• Make sure the EmotiBit is not recording data.
    • Open a Arduino Serial monitor. For more details, check out this FAQ.
    • Select baud rate=2000000 and No line ending from the dropdown options.
    • Type F into the input message bar and press Enter.
    • You will see that the EmotiBit will enter FTP mode.
    • You you can trasnfer the files from EmotiBit using an FTP client.
    • Download and install Filezilla Client, if you do not already have it.
    • Open Filezilla and follow the connection setup instructions as shown in this link
      • The Host IP address will be printed on the serial monitor.
      • The default user name is ftp and the default password is ftp. You can change these values in the firmware. In the future, these credentials will be accessible using the config file.
    • Once you connect to the FTP server, you can then drag any file from EmotiBit to any location on your computer (inside the FileZilla interface), and it will we copied over the WiFi!

Parse raw data file

The steps below describe how you can use the DataParser to parse the raw data file to generate individual parsed data files.

  • Click on the Load file button to open a file browser. Navigate to the raw data(csv) file which you want to parse and select that file.
  • The parser will show the progress as it parses the data. The DataParser quits automatically on completion.
  • The parsed data files are created in the same directory as the original raw data file.

For more details on the file types check out the section below.

Parsed data file format

  • The parsed data is stored in the following format
LocalTimestamp EmotiBitTimestamp PacketNumber DataLength TypeTag ProtocolVersion DataReliability Data
Epoch time in seconds EmotiBit time in milli-seconds (emotibit time resets everytime emotibit is rebooted) Packet number the data point was extracted from (sequentially increases) Number of data points in the packet TypeTag of the data (see below) Reserved for future extensibility Reserved for future extensibility Data points

Parsing EmotiBit timestamps to LSL time

  • Parsing EmotiBit data using LSL timestamps

    To do so, you will need to use the parsedDataFormat.json file. You can find the file:

    • On Windows: C:\Program Files\EmotiBit\EmotiBit DataParser\data
    • On macOS: EmotiBitSoftware-macOS/EmotiBitDataParser.app/Contents/Resources
    • On Linux: EmotiBitSoftware-linux/ofxEmotiBit/EmotiBitDataParser/bin/data

    To include the appropriate LSL time in the parsed output, just set the addToOutput to true in the parsedDataFormat.json file.

    • Setting LslLocalTimestamp to true adds timestamps acording to the time on the local LSL clock of the system.
    • Setting LslMarkerSourceTimestamp to true adds timestamps according to the time set on the marker source generator system. For example, if you want to add the timestamps as per your local LSL clock (the clock on the system running the EmotiBit Oscilloscope), the file should look like as shown below.
    {
      "timestampColumns": [
        {
          "identifier": "TL",
          "columnHeader": "LocalTimestamp",
          "addToOutput": true
        },
        {
          "identifier": "LC",
          "columnHeader": "LslLocalTimestamp",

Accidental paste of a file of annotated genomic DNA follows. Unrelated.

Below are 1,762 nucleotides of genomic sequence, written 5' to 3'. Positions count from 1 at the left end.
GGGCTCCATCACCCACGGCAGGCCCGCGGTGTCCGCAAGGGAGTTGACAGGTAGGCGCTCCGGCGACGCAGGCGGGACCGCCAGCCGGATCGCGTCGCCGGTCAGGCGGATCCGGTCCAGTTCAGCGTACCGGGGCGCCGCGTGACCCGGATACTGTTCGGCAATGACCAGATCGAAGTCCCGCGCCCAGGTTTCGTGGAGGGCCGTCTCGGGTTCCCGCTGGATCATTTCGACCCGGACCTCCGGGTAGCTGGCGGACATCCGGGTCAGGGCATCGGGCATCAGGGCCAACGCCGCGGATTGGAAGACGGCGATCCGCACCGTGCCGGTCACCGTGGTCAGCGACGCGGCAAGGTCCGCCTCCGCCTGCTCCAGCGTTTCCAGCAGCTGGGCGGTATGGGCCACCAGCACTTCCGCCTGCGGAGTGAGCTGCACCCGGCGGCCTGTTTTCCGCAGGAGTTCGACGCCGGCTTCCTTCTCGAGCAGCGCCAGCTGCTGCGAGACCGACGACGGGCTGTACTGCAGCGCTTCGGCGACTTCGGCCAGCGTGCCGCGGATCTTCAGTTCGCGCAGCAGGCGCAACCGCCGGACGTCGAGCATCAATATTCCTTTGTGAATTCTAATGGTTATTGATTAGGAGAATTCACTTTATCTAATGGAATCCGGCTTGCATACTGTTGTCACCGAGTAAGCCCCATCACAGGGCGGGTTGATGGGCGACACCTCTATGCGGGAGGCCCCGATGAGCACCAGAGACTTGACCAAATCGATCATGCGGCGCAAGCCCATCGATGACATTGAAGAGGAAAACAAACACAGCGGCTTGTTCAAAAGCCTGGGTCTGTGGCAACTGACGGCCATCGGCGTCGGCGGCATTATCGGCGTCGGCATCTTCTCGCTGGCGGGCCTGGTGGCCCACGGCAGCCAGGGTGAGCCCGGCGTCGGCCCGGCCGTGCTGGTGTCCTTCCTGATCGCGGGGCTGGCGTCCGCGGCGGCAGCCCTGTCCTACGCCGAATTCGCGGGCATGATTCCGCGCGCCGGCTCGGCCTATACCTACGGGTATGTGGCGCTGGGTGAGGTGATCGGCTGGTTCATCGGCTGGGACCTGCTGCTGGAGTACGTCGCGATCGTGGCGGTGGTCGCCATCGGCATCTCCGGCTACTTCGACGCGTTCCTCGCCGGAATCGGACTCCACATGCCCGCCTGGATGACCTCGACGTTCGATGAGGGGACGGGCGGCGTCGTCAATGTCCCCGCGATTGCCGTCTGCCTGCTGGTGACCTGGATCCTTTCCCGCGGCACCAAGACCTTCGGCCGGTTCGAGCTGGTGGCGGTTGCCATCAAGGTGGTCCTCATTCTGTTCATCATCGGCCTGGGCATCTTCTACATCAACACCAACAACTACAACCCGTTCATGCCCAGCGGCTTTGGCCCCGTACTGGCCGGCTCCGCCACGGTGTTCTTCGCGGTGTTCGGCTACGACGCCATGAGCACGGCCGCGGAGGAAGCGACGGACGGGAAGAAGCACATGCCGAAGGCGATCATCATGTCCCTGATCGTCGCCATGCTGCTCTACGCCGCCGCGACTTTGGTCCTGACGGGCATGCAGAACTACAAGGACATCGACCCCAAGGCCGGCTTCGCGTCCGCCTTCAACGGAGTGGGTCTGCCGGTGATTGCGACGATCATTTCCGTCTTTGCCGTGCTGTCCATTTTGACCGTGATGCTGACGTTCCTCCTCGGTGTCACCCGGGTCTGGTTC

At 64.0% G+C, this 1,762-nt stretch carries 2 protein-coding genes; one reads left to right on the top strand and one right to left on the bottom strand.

"addToOutput": true
        },
        {
          "identifier": "LM",
          "columnHeader": "LslMarkerSourceTimestamp",
          "addToOutput": false
        }
      ]
    }
    

    When addToOutput is set to true, an additional column is added to the parsed output, with the column header set as the columnHeader specified in the file above.

Batch parsing

  • The parser can currently be run from the command line with the filename (to be parsed) passed as an argument.
  • We have created a shell script to leverage this functionality and "batch parse" multiple files in 1 go.
    • Just grab the script from the repository and run it with the correct arguments.
  • As an example, you can place all your raw files in a folder, let's say data.
    • Then you can run the script as ./EmotiBitDataParser.sh -x "C:\\Program Files\\EmotiBit\\EmotiBit DataParser\\EmotiBitDataParser.exe" -d "path\\to\\data"
    • The parser will then parse all the files present in the data folder.
  • We plan to further bake this into the software by making this a part of the GUI and it will be rolled out in a future release.

A note on Timesyncs

  • We use periodic timesyncs from the EmotiBit Oscilloscope to improve the accuracy of the data timestamps on EmotiBit.The time syncing mechanism helps in correcting for any drift that may be introduced by the microcontroller clock.
  • Timesync pulses are transmitted to Emotibit periodically, as long as the EmotiBit Oscilloscope is connected to EmotiBit. These timesyncs are written with the raw data on the SD-Card to help the DataParser with time calibration.
  • The DataParser uses the timesyncs with the shortest Round-Trip-Times(RTT) to calibrate timestamps. The calibration works best if the raw data contains multiple timesyncs spaced throughout the recording. At minimum, the calibration requires 2 timesyncs.
  • However, since timesyncs are only recorded while the EmotiBit is connected to the Oscilloscope, it is possible that the recorded data has fewer than 2 timesyncs. A scenario where the Oscilloscope was closed immediately after starting a recording session can lead to this situation.